Some scientists hailed the study as a refutation of the claims made by climate skeptics during the “Climategate” saga. Those scandals involved accusations — some since proven correct — of flaws in the IPCC’s landmark 2007 report, and the release of hundreds of emails from climate scientists that appeared to show them distorting certain data.

      What she doesn’t bother to tell us is that the flaws “since proven correct” were trivial, inconsequential errors of attribution and one or two narrow substantive errors which did not bear in any way on the overall conclusions, out of thousands of pages; and that the e-mails that “appeared to show them distorting certain data” actually did no such thing. She then goes on to quote a who’s who of crank climate change deniers — mostly from oil industry-funded think tanks — heaping scorn on the report by making assertions which are simply false.

      The corporate media will continue to cover the story in this way for as long as they are, well, corporate.

    16. A Siegel says:

      Joe — thank you for this piece. My immediate reaction, on reading this, ‘but the Post is a blame-free zone’ in terms of its own activities and responsibilities.

    17. Dave E says:

      #7 “Taxes on energy will not change the climate. People are not that stupid.”–I assume you mean taxes on CO2. How about taxes on cigarettes–have they helped reduce smoking?

    18. Sasparilla says:

      A very good article. Talking about the climate “Pearl Harbors” after what we saw over these last several years (in Washington) has made me reassess what I was thinking regarding those “Pearl Harbors”. Just my opinion on this, of course.

      At this point, I don’t think the “Pearl Harbors” listed from that page would changed anything, politically, here in the U.S. (except for the megadrought in the SW if it turned into a true dust bowl). The “Pearl Harbors” listed would definitely scare the heck out of us, who are watching for them and know what they’d mean. But I doubt an Ice Free Arctic (the most visible short to mid term reminder of changes happening) would change a thing for the Republican party, their funding or most of their party faithful. For the most part, IMHO, it just doesn’t matter if it happens somewhere else for alot of americans and the Republican party faithful in particular on this issue.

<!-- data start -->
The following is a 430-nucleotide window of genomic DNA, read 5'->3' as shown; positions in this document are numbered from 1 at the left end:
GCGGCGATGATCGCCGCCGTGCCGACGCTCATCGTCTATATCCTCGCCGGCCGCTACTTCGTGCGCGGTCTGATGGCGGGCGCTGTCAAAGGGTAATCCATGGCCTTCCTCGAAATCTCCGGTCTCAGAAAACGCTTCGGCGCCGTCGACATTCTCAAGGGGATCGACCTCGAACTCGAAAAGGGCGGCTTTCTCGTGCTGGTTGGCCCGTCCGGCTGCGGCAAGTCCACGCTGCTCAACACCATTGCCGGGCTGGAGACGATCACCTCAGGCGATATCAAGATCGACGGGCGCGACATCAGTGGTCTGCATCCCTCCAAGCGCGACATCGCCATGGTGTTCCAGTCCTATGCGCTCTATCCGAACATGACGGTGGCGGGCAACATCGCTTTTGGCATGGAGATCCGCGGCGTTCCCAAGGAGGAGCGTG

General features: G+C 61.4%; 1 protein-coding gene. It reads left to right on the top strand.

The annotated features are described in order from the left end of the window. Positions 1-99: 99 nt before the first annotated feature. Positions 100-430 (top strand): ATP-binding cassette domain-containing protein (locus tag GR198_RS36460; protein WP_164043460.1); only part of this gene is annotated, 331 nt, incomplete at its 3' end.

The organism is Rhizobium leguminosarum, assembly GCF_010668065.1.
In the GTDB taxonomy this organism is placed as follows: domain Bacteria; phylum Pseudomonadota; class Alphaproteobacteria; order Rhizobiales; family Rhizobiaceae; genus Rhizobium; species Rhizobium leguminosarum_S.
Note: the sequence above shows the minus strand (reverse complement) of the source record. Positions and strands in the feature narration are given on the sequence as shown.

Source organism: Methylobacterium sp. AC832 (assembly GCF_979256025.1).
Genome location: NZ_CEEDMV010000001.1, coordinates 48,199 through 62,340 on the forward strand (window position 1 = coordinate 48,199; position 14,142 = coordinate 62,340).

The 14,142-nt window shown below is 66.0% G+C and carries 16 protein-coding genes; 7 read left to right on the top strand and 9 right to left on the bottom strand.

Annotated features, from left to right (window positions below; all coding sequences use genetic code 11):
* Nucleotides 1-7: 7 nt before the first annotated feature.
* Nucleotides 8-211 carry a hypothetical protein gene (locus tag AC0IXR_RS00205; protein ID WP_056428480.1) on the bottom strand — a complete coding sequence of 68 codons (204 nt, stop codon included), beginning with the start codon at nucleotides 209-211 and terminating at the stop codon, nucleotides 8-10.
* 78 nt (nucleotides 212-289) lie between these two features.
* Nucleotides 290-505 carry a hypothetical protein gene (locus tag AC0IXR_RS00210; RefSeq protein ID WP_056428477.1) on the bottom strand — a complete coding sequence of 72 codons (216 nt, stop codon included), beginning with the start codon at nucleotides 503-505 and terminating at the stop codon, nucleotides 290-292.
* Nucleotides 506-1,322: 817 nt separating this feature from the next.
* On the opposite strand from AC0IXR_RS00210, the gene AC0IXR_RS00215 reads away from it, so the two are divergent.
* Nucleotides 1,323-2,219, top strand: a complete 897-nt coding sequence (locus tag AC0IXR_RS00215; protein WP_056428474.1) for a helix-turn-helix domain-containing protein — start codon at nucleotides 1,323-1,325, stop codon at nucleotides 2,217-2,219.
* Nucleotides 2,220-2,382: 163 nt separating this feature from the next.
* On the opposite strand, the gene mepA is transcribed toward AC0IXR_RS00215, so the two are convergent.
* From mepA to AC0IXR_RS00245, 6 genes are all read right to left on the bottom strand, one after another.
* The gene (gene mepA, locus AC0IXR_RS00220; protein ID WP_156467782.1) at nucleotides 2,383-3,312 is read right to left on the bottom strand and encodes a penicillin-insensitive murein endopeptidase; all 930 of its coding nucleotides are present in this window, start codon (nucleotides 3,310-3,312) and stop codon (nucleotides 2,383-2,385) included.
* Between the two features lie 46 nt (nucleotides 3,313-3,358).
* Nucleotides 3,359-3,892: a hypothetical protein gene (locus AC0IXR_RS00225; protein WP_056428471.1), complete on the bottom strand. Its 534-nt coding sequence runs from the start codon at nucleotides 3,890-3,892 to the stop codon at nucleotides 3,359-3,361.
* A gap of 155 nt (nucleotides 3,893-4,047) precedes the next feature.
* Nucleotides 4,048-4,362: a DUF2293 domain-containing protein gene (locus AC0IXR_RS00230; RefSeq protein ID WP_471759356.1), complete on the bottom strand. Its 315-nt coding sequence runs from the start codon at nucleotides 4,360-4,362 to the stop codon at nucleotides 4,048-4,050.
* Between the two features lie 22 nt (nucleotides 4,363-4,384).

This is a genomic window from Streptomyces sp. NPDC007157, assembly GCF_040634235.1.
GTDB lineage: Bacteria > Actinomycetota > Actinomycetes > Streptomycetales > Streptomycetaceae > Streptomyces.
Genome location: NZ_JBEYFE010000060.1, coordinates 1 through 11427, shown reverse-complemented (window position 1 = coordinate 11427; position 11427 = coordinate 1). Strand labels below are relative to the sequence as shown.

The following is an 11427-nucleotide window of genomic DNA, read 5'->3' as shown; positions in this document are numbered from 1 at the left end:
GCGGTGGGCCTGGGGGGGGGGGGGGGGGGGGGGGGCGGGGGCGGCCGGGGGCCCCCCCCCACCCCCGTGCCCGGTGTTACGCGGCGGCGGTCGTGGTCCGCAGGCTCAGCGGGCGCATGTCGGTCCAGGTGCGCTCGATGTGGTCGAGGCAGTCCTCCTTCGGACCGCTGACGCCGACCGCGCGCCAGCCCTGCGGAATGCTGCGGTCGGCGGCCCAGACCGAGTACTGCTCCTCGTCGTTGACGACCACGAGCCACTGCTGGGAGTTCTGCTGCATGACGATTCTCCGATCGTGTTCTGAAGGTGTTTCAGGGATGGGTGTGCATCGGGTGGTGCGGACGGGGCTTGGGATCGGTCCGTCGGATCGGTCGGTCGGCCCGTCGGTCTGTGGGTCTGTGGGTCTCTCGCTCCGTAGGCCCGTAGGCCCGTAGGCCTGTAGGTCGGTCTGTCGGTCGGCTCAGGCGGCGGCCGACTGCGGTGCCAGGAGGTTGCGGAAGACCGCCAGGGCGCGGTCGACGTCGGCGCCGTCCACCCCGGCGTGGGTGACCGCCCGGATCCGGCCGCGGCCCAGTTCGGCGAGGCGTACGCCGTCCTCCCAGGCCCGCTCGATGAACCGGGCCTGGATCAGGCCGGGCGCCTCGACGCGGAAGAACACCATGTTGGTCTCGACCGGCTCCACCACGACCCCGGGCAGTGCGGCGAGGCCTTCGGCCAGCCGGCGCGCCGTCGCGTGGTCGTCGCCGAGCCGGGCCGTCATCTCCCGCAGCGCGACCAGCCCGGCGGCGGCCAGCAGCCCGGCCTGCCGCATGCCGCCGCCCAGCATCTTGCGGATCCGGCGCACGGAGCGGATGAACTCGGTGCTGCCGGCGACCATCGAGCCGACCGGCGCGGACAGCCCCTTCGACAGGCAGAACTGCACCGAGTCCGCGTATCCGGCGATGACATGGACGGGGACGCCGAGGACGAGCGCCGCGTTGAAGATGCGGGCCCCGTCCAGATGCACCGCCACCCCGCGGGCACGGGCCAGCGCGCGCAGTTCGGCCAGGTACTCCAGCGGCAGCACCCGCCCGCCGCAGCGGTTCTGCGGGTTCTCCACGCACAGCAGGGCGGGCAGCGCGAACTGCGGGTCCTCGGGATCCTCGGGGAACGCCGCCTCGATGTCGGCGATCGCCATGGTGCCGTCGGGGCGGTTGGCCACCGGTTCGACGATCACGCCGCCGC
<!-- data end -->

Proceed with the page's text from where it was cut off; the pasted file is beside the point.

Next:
For real change on the right, we’ll have to have “Pearl Harbors” happen here in the U.S. where it affects the Republican faithful, is painful to a large number of people, something the press can’t ignore, is sustained and can’t be dismissed as a product of anything but global warming (i.e. big hurricanes won’t do it). The deniers won’t stop fighting or funding their fight and whatever happens will have to be “loud” enough to overwhelm the deniers message to the Republican faithful (i.e. displace that message on Fox, the Wall Street Journal etc. to the point where they have to admit they were wrong and we need to do something) and make the issue “urgent”. This is a very high wall any climate “Pearl Harbor” will have to jump over – for effectiveness in the US.

      A true dust bowl that wipes out a big chunk of U.S. food production and blows dust through much of the middle of the US (so people see it happen several times), might be enough, but it might not. Actual sea level rise flooding of our sea ports over several years would definitely do it, but the melting isn’t happening on that time scale (many decades away).

      As others have said, in the mean time (which could be a long time), we have to redouble our efforts at the state and local level and make sure enough democrats in Washington don’t cross over with the Republicans and give away the EPA greenhouse gas regulating authority – which the CO2 industries will want (after their victory in killing the climate bill for a very long time). This seems to be the hand we’ve been dealt at this point, however unsavory it is.

    19. SecularAnimist says:

      mike roddy wrote: “… that’s a way of giving up in despair.”

      I am in favor of NOT giving up, in spite of the despair.

      mike roddy wrote: “Corporate control of media and government are not going away anytime soon.”

      Which is exactly why it is futile to hope or expect that the corporate-owned media will eventually start “getting it right”.

      It’s not the job of the corporate-owned media to “get it right”. They are not “failing” as a result of incompetence, laziness or confusion; they are in fact succeeding by being very competent, diligent and clear about doing their actual job, which is to propagandize the American people in furtherance of the corporate agenda.